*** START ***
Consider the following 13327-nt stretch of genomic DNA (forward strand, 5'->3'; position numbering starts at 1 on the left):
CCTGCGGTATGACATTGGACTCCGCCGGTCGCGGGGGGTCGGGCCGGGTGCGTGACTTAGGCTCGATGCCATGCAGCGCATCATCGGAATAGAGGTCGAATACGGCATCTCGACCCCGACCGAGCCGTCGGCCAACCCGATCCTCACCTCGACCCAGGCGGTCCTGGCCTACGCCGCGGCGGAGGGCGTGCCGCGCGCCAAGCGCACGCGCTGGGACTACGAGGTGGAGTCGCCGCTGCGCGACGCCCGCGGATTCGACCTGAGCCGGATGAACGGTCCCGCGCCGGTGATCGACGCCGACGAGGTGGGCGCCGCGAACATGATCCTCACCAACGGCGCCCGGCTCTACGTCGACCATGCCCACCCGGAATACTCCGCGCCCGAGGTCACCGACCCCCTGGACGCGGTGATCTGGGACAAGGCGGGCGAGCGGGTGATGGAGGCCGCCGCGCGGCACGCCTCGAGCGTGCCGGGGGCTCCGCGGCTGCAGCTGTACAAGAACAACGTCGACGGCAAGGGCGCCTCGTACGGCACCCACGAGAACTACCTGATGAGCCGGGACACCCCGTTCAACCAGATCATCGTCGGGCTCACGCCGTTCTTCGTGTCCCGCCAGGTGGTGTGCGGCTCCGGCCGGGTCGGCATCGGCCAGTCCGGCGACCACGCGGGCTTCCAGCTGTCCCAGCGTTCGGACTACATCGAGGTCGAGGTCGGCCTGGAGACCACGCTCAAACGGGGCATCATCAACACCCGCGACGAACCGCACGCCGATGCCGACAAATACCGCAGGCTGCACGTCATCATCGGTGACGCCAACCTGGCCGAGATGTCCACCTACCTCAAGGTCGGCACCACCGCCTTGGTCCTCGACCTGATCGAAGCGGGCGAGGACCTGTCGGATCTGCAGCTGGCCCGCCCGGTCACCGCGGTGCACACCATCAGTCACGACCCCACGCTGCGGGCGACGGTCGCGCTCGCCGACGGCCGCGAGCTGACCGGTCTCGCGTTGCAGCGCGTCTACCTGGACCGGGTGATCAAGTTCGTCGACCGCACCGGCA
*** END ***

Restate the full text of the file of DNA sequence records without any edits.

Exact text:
Consider the following 13327-nt stretch of genomic DNA (forward strand, 5'->3'; position numbering starts at 1 on the left):
CCTGCGGTATGACATTGGACTCCGCCGGTCGCGGGGGGTCGGGCCGGGTGCGTGACTTAGGCTCGATGCCATGCAGCGCATCATCGGAATAGAGGTCGAATACGGCATCTCGACCCCGACCGAGCCGTCGGCCAACCCGATCCTCACCTCGACCCAGGCGGTCCTGGCCTACGCCGCGGCGGAGGGCGTGCCGCGCGCCAAGCGCACGCGCTGGGACTACGAGGTGGAGTCGCCGCTGCGCGACGCCCGCGGATTCGACCTGAGCCGGATGAACGGTCCCGCGCCGGTGATCGACGCCGACGAGGTGGGCGCCGCGAACATGATCCTCACCAACGGCGCCCGGCTCTACGTCGACCATGCCCACCCGGAATACTCCGCGCCCGAGGTCACCGACCCCCTGGACGCGGTGATCTGGGACAAGGCGGGCGAGCGGGTGATGGAGGCCGCCGCGCGGCACGCCTCGAGCGTGCCGGGGGCTCCGCGGCTGCAGCTGTACAAGAACAACGTCGACGGCAAGGGCGCCTCGTACGGCACCCACGAGAACTACCTGATGAGCCGGGACACCCCGTTCAACCAGATCATCGTCGGGCTCACGCCGTTCTTCGTGTCCCGCCAGGTGGTGTGCGGCTCCGGCCGGGTCGGCATCGGCCAGTCCGGCGACCACGCGGGCTTCCAGCTGTCCCAGCGTTCGGACTACATCGAGGTCGAGGTCGGCCTGGAGACCACGCTCAAACGGGGCATCATCAACACCCGCGACGAACCGCACGCCGATGCCGACAAATACCGCAGGCTGCACGTCATCATCGGTGACGCCAACCTGGCCGAGATGTCCACCTACCTCAAGGTCGGCACCACCGCCTTGGTCCTCGACCTGATCGAAGCGGGCGAGGACCTGTCGGATCTGCAGCTGGCCCGCCCGGTCACCGCGGTGCACACCATCAGTCACGACCCCACGCTGCGGGCGACGGTCGCGCTCGCCGACGGCCGCGAGCTGACCGGTCTCGCGTTGCAGCGCGTCTACCTGGACCGGGTGATCAAGTTCGTCGACCGCACCGGCA